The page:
Zindagi ka safar: Rajesh Khanna

He did not have screaming fans, yet the frenzy was unparalleled. Is unparalleled. Rajesh Khanna was not the first superstar. He was the only real one Hindi cinema has produced. He was not a durbari or a durbar. He knew the value of keeping that little distance. 

He had no muscles, no abs. He had a pimply skin. He was not tall. He did not have a great voice. Yet. It is that yet...that undefinable aura that made every strand of his hair worthy of emulation. His 'guru' shirts started a trend. Many actors have trends to their credit, so I'd say this was just an occupational bonus in his case. 

To even suggest that Amitabh Bachchan and he were rivals is disingenuous. Bachchan's formula had method - from the angry man to the drunken scenes to the comedic moments. Khanna's acting, even though heavily stylised, did not seem to have any plan. Bachchan may be seen as a pitashri; Khanna was a combination of Arjuna and Duryodhana, and Krishna too. There was an element of narcissism. Which is why the women married his photograph, applied the dust his car passed over as sindoor in the parting of their hair. I have witnessed one kissing his car, her obeisance so complete. They were all Meera; he their unattainable lord, an image, an idol. 

It is, therefore, interesting that he married the teenager who used to stand outside the gate of his bungalow Aashirwaad. Of course, Dimple Kapadia had shot to fame with her debut in 'Bobby', but she gave it all up for the idol. Like all such alliances, it was tumultuous. Rajesh Khanna could not be anything else but Rajesh Khanna. The famous chamchas surrounded him, people who fed his ego and led him to believe that his life was not his own. 

Yet. It is that 'yet' that takes us to how the couple, though separated, continued to be together in many ways. Neither compromised or faked happiness. 

The reason for this personal look is because his stardom cannot be parodied. It lacked affectation, and was intrinsic. The persona and the person became one. 

There are too many roles, too many films to remember. I would not box him into the “romantic hero” category. What about the 'Patch Adams' like cook in 'Bawarchi'? Or the criminal in 'Raaz'? While in and as 'Anand' he made the life of a cancer-stricken patient live after death, for me his character in 'Amar Prem' epitomises true love. Here, he was so much like Devdas - trapped in an unhappy marriage, he finds solace and companionship with a courtesan. The sensuality is unspoken, despite her profession. They do not romance; they share. No dream sequences. Nothing.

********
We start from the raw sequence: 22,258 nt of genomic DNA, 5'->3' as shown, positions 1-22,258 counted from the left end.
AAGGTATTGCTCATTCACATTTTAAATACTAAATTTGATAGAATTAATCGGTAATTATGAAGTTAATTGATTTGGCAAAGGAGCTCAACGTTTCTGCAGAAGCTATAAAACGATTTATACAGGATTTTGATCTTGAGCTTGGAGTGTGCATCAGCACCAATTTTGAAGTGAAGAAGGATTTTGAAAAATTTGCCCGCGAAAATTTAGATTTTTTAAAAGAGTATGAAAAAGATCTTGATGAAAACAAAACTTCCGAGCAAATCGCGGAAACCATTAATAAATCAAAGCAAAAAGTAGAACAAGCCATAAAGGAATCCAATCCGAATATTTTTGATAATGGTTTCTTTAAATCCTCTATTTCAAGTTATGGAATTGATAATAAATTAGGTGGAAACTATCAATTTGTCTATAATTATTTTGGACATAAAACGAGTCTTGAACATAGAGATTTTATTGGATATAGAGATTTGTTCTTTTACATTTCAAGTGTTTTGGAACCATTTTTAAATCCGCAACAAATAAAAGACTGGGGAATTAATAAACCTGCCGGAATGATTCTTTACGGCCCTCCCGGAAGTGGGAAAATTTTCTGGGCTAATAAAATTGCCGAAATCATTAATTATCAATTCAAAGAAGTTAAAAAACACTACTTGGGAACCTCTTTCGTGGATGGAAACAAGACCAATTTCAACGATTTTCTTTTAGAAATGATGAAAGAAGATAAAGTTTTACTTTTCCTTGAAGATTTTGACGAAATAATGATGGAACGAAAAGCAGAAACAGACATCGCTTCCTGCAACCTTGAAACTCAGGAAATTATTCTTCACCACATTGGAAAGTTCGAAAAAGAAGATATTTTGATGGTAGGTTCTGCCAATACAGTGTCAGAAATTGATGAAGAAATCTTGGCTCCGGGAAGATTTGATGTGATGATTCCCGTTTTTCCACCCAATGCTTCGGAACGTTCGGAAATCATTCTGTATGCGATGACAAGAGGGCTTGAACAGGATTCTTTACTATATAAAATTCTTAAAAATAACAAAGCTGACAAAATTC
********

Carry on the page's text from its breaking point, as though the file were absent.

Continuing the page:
It is a love that endures, and the physical distance means little as they meet again when the hair's turned grey and the gait has slowed down. He still hated tears. 

Rajesh Khanna. Now in another world. 

And the perennial questions of life that his character asks:

"yeh kya hua, kaise hua, kab hua, kyon hua, jab hua, tab hua
O chhodo, yeh na socho..."

(Why did this happen, when, what, it had its time...think not about these now...)


  1. FV,

    There is no denying that he was a stupendous phenomenon. But I have never been too fond of him. Two reasons. Firstly, his acting talent was quite limited (Someone's saying 'Dev Anand' but Devsaab had a great life philosophy and also a great director called Vijay Anand). Secondly, his films have rarely qualified as great cinema (Devsaab scores again). Maybe Amar Prem, Safar, Daag, Ittefaq, Bawarchi and Roti. Personally, I have not been inclined to include Aradhana and Anand in this list. And Namak Haraam is never counted as a Kaka film!

  2. I am reminded of my college days when my friends were great fans of Rajesh Khanna. One girl wanted to be the secretary of Rajesh Khanna.

  3. Seems Farzana too was his fan. My closest contact was on that day during my student days when I was waiting for someone to arrive at Heathrow Airpot, suddenly I saw him all alone pusing his cart and coming out of the door and walked by, the distance would not be more than a few feet and few fleeting seconds. Amar Prem is my favorite too, and this song you posted.

  4. HP
    I actually never saw his movies in a theatre. In Pakistan, Indian movies were banned for a long time. I just heard of his name. Later, they were available on VCR but never had enough interest in Indian movies anyways. I got to watch couple of his movies on VCR in the US. One was with Shermila Tagore called Anand or Amarprem or something like that and the other was a very funny sort of horror flick where skeleton was hidden behind the wall in attic. I forgot the name of the movie. I wanted to watch that movie again but since I could not remember the name, I never did. He appeared to be a reasonably mature actor. Nothing sensational. But then you perhaps can associate with his prime and can certainly appreciate his talent better.

  5. F&F, Rahul, Anon, HP, thanks for sharing your thoughts.

    I am not inclined towards being a 'fan', but I most certainly cannot ignore the tremendous hold he had, and the fact that he altered the idea of a 'hero'.

    Were his films great? No. But as far as mainstream cinema then went they were certainly not mediocre. He worked best with Shakti Samanta and Yash Chopra, and Avishkar, one of the trilogy by Basu Chatterjee on different aspects of marriage, should be seen as mature parallel cinema.

    For me he was what he was on screen, although I had more than a fleeting look. I recall the pink face, which at the time I did not know was makeup...

    ...and although I like this song a lot (there was a context for it to be here), I prefer "Jeevan se bhari teri aankhein majboor kare jeene ke liye..."

    PS: HP, am more clued into how Pakistanis view contemporary Indian actors, so your views were interesting.


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